Monday, March 1, 2010

Admin Note

Several people have asked if it is too late to write clemency letters for Kevin and some guidelines on how to write a letter and what to put in such a letter.

It is not too late to write a letter, and we request that you please do so. Here are some helpful guidelines:

It is important to remember the following when writing a clemency letter:

  • Always reference that neither your letter, nor clemency excuses the crime, nor does it minimize the pain or suffering of the victim's family and friends.

  • Always write in a respectful, non-belligerent tone.

Before you write, read the points below. This is advice from a former member of the Texas Board of Pardons and Paroles on what constitutes an effective clemency letter.

The key thing is to remember is that the goal of your letter is to request a reduction of sentence. This letter is not the time to rail against the inequalities and injustices of this system - doing so will render your letter less effective.

How to write an effective clemency letter


All of the members of the Parole Board will invariably believe that the judicial system is essentially fair and just. Therefore, they believe that the inmate has received a fair trial and is guilty.

When writing your letter, it does not matter whether you agree with this or not: This is what the Parole Board members believe and it is the context in which they will make their decision.

The members of the Parole Board are appointed by the Office of the Governor. They will almost invariably reflect the views of the Governor.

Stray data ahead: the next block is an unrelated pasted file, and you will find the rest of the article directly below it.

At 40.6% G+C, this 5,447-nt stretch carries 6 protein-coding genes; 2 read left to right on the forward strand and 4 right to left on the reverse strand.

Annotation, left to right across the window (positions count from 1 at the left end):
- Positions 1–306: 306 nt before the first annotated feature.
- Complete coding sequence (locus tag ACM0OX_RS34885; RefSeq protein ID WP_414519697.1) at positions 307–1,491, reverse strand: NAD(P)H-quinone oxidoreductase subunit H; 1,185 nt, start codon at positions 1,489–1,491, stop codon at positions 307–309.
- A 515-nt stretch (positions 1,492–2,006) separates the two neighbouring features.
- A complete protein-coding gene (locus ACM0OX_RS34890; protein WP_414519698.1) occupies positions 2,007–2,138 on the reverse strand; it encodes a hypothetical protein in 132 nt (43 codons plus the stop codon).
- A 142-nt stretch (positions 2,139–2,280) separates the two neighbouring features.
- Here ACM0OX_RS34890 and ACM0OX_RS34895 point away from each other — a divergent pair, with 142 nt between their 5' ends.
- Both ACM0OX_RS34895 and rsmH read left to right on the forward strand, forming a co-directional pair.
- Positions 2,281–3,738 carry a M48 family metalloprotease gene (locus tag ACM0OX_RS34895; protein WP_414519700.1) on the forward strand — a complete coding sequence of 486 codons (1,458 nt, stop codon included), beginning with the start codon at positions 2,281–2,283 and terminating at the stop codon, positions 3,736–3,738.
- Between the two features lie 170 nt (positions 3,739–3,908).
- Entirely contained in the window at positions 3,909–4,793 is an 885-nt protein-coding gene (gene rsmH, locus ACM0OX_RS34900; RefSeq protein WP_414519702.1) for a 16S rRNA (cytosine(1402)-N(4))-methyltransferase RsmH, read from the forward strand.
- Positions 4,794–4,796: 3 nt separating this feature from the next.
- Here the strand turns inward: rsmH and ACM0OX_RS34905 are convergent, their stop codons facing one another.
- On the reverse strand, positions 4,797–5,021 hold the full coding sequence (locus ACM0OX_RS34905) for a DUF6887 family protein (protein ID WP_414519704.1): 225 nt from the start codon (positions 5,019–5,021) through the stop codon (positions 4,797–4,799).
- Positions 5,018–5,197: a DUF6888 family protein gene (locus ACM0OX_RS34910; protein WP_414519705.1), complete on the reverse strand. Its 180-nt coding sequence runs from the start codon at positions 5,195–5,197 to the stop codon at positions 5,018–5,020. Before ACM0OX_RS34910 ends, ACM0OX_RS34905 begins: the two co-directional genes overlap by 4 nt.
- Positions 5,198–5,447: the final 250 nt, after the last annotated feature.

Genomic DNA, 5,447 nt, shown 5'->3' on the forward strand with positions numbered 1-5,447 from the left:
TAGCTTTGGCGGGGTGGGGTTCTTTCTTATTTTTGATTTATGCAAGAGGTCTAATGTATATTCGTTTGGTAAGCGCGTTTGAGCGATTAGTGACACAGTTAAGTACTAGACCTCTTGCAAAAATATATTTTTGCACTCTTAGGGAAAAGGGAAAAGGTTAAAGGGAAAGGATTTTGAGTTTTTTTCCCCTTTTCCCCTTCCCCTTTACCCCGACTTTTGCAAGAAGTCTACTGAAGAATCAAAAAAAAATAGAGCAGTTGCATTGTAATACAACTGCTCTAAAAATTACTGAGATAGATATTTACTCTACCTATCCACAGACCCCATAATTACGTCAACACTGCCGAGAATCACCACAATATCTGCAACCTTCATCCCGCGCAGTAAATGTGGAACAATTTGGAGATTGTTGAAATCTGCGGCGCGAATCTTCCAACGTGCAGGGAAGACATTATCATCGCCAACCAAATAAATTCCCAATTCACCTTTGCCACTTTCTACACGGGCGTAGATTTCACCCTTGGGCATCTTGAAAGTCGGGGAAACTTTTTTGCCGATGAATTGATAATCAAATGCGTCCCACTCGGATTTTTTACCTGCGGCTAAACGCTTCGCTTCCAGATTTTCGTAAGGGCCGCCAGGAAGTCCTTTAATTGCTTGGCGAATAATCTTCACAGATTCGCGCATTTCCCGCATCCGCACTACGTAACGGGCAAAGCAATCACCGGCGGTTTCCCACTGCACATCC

Most members of the Parole Board are not attorneys, so they generally are not going to consider the legal problems of a case. They view clemency letters essentially as pleas for mercy, they will need overwhelmingly good reasons to grant that mercy.

The bulk of your letter should focus on these points:

Emphasize the inmates humanity. If the Parole Board members are going to consider clemency, they need to be able to see the inmate as a human being and not as a criminal. One thing you can do is stress that the inmate is a parent with children.(Such things as this)

The Parole Board want evidence that the person whom you are requesting clemency has changed for the better. It would be good to note that the inmate has taken advantage of having spiritual advisors naming who they might be.

The Parole Board members will take in account a person's criminal history. People with extensive criminal histories have no chance at clemency. If no felonies or no violent offences in their background, highlight this in your letter.


Your letter might briefly mention the following things, but you should generally avoid them, and the focus of your letter should NOT be on these issues:

The facts of the case. Unless there are extraordinary circumstances, the members of the Parole Board are not going to want to be weighing merits of the case or the guilt or innocence of the inmate. It would not be out of line however to discuss perception of the facts.

Avoid personal attacks on the people who have been involved in the case. Again, unless there are extraordinary circumstances, the members of the Parole Board are going to be inclined to believe in the integrity of the process and the people who are a part of the process.

Basic Guideline to keep in mind:

  • 60 lines or less (not over long)
  • Nothing negative or belligerent toward Board, individuals in case or society or this governmental system

For some background on Kevin, in Kevin's own words. Please see THIS entry

Please send a copy of your letter to:

Robin Norris
Attorney at Law
2408 Fir Street
El Paso, TX, 79925

Fax: (915) 590-9992

Governor Rick Perry
Office of the Governor
P.O. Box 12428
Austin, Texas 78711-2428

Fax: (512) 463-1849

Board of Pardons and Paroles
Executive Clemency Section
General Counsel’s Office
8610 Shoal Creek Blvd
Austin, TX 78757

Fax: (512) 467-0945

Chair: Rissie Owens
Jose Aliseda, Jr.
Charles Aycock
Conrith Davis
Jackie DeNoyelles
Linda Garcia
Juanita M. Gonzalez